As I begin to write this review I fear that I may not be able to judge this book impartially. I love the work of Brandon Sanderson. I loved it ever since he took over the Wheel of Time series and the moment it was announced that he would be undertaking his own epic fantasy series I may have swooned. No one can prove anything, but it may have happened. The Way of Kings came out in 2010 and it captured me instantly. The worst moment came when I realized that the book was over and the second was still years away. Since then I have waited fairly impatiently for the day that this book would be released. The day finally came and I have to admit I acted like a school girl when I saw the package waiting for me.
I loved every minute of this book. Every. One. For 1087 pages I wanted nothing more than to keep going to find out what the next page would bring. The hardest thing I have done in a long time came when I forced myself to put the book down to sleep.
The first book introduced us to a fascinating world. Brandon Sanderson has to be one of the finest world builders out there. Each one is full of unique religions and ideas of magic. They are compelling because of their depth and the incredible thought that has been put in them. In my opinion this world is a step above Mistborn (not to take anything away from that series).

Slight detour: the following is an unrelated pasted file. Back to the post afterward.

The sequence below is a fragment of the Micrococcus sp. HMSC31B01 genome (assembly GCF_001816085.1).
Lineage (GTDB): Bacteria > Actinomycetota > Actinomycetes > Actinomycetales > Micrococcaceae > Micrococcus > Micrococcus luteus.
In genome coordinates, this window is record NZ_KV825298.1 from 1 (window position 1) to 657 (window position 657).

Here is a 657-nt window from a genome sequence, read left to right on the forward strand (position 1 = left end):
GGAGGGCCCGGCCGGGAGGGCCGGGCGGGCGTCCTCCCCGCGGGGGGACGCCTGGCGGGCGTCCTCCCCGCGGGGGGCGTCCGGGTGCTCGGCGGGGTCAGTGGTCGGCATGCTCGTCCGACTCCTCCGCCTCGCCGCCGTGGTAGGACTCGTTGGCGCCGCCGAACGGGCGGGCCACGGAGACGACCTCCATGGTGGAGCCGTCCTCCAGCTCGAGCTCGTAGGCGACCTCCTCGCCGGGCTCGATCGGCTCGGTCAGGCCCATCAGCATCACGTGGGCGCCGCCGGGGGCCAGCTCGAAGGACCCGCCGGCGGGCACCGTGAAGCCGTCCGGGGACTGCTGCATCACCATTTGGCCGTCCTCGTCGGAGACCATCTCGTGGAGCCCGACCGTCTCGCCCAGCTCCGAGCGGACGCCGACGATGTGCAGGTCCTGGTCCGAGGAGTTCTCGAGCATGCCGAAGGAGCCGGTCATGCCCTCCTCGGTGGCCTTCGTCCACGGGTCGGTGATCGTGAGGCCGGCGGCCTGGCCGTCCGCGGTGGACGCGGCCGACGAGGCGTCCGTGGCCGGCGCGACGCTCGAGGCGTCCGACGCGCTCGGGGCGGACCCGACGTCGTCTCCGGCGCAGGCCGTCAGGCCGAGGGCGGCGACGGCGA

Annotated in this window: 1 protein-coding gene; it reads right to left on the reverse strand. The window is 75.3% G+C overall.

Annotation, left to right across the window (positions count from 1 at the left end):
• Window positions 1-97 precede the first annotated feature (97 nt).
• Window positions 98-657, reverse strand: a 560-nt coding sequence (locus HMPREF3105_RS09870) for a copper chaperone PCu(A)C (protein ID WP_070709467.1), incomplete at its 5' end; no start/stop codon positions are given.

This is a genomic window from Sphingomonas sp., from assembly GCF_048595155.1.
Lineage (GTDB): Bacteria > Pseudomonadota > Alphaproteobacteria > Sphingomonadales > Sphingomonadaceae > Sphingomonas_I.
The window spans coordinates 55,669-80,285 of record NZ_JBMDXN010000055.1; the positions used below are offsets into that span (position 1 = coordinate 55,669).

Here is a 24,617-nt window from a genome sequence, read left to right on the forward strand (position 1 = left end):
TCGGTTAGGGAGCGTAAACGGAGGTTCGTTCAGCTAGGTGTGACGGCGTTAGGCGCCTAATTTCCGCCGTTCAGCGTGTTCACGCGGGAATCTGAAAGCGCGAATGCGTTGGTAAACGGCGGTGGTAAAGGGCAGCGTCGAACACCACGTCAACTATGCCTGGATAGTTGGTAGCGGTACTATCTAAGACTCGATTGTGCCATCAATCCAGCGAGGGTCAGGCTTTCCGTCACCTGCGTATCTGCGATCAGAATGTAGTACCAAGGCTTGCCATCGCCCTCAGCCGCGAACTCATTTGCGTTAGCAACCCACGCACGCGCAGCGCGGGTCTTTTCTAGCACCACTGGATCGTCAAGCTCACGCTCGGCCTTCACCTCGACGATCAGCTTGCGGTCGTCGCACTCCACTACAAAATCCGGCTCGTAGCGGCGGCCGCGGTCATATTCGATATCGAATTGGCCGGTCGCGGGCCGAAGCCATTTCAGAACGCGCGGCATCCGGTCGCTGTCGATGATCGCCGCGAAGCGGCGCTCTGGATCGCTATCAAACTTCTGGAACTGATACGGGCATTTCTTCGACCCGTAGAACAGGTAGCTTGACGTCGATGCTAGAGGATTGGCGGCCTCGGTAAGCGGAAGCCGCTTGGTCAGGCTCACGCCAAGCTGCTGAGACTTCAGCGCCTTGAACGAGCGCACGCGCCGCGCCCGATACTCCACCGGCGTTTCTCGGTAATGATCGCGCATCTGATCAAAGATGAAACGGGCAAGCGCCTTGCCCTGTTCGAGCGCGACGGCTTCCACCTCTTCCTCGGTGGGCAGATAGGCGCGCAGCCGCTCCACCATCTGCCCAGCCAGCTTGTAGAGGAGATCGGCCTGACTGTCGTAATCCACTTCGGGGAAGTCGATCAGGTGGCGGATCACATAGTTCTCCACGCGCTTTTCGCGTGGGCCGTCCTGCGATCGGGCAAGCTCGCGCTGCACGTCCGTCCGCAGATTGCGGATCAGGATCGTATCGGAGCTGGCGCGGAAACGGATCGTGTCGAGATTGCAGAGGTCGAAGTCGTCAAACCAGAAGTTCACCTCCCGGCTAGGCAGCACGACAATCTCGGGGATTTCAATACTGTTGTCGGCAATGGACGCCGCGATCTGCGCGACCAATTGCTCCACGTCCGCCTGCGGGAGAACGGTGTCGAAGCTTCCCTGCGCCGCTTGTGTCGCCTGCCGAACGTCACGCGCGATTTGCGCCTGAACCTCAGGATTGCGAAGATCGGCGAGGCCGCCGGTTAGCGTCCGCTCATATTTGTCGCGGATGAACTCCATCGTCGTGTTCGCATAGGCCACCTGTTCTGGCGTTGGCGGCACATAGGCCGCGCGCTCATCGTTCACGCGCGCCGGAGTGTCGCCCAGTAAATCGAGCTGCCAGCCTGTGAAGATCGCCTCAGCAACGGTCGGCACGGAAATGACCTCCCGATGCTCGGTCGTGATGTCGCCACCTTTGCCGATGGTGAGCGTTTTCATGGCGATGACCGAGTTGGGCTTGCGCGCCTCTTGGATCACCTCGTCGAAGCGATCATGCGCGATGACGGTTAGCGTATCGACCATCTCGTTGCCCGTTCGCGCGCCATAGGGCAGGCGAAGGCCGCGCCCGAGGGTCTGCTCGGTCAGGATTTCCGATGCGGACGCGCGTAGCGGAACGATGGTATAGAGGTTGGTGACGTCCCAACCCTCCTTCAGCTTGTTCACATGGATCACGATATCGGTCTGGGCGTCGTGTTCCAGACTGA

While the first book may have introduced us to the majority of characters, this book helped shape their identities. I know that this book is a hefty tome, but none of it is wasted space. Each page holds something of import. As I have previously stated I am a fan of gritty, realistic fantasy. This is not one of those, but I love it for that. In this book heroes act like heroes. Sure they can have doubts, but when it matters they do what is right. The characters aren't shallow in any sense because of the lack of grit, rather they make me feel like we can all be better.